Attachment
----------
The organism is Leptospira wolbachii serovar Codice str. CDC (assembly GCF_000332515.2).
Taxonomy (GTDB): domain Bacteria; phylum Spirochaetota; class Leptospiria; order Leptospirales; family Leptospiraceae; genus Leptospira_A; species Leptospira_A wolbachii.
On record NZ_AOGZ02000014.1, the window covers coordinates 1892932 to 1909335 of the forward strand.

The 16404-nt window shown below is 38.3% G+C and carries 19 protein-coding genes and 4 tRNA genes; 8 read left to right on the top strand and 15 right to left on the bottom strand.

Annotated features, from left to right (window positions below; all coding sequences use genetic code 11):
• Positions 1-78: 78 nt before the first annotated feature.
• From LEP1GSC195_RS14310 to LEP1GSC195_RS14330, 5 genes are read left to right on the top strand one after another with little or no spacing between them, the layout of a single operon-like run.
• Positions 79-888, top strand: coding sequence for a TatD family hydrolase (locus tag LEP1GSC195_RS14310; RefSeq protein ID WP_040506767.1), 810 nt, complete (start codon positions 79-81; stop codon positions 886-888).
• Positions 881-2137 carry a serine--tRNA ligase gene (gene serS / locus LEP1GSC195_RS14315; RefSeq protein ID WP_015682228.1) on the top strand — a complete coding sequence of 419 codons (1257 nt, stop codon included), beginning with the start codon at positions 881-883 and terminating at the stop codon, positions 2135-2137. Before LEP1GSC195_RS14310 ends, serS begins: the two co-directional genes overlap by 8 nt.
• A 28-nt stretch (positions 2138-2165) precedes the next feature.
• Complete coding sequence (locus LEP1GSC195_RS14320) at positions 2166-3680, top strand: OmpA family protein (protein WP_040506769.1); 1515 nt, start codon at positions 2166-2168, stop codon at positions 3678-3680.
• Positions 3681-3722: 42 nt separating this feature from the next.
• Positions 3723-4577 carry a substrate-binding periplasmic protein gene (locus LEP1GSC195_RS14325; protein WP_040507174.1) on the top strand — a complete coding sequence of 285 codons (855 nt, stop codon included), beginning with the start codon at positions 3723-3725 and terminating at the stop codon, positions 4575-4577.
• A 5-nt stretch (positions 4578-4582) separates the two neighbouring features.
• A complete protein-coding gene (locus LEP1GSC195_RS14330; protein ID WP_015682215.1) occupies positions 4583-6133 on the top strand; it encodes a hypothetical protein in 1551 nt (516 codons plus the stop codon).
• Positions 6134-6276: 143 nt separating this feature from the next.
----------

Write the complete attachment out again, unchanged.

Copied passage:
The organism is Leptospira wolbachii serovar Codice str. CDC (assembly GCF_000332515.2).
Taxonomy (GTDB): domain Bacteria; phylum Spirochaetota; class Leptospiria; order Leptospirales; family Leptospiraceae; genus Leptospira_A; species Leptospira_A wolbachii.
On record NZ_AOGZ02000014.1, the window covers coordinates 1892932 to 1909335 of the forward strand.

The 16404-nt window shown below is 38.3% G+C and carries 19 protein-coding genes and 4 tRNA genes; 8 read left to right on the top strand and 15 right to left on the bottom strand.

Annotated features, from left to right (window positions below; all coding sequences use genetic code 11):
• Positions 1-78: 78 nt before the first annotated feature.
• From LEP1GSC195_RS14310 to LEP1GSC195_RS14330, 5 genes are read left to right on the top strand one after another with little or no spacing between them, the layout of a single operon-like run.
• Positions 79-888, top strand: coding sequence for a TatD family hydrolase (locus tag LEP1GSC195_RS14310; RefSeq protein ID WP_040506767.1), 810 nt, complete (start codon positions 79-81; stop codon positions 886-888).
• Positions 881-2137 carry a serine--tRNA ligase gene (gene serS / locus LEP1GSC195_RS14315; RefSeq protein ID WP_015682228.1) on the top strand — a complete coding sequence of 419 codons (1257 nt, stop codon included), beginning with the start codon at positions 881-883 and terminating at the stop codon, positions 2135-2137. Before LEP1GSC195_RS14310 ends, serS begins: the two co-directional genes overlap by 8 nt.
• A 28-nt stretch (positions 2138-2165) precedes the next feature.
• Complete coding sequence (locus LEP1GSC195_RS14320) at positions 2166-3680, top strand: OmpA family protein (protein WP_040506769.1); 1515 nt, start codon at positions 2166-2168, stop codon at positions 3678-3680.
• Positions 3681-3722: 42 nt separating this feature from the next.
• Positions 3723-4577 carry a substrate-binding periplasmic protein gene (locus LEP1GSC195_RS14325; protein WP_040507174.1) on the top strand — a complete coding sequence of 285 codons (855 nt, stop codon included), beginning with the start codon at positions 3723-3725 and terminating at the stop codon, positions 4575-4577.
• A 5-nt stretch (positions 4578-4582) separates the two neighbouring features.
• A complete protein-coding gene (locus LEP1GSC195_RS14330; protein ID WP_015682215.1) occupies positions 4583-6133 on the top strand; it encodes a hypothetical protein in 1551 nt (516 codons plus the stop codon).
• Positions 6134-6276: 143 nt separating this feature from the next.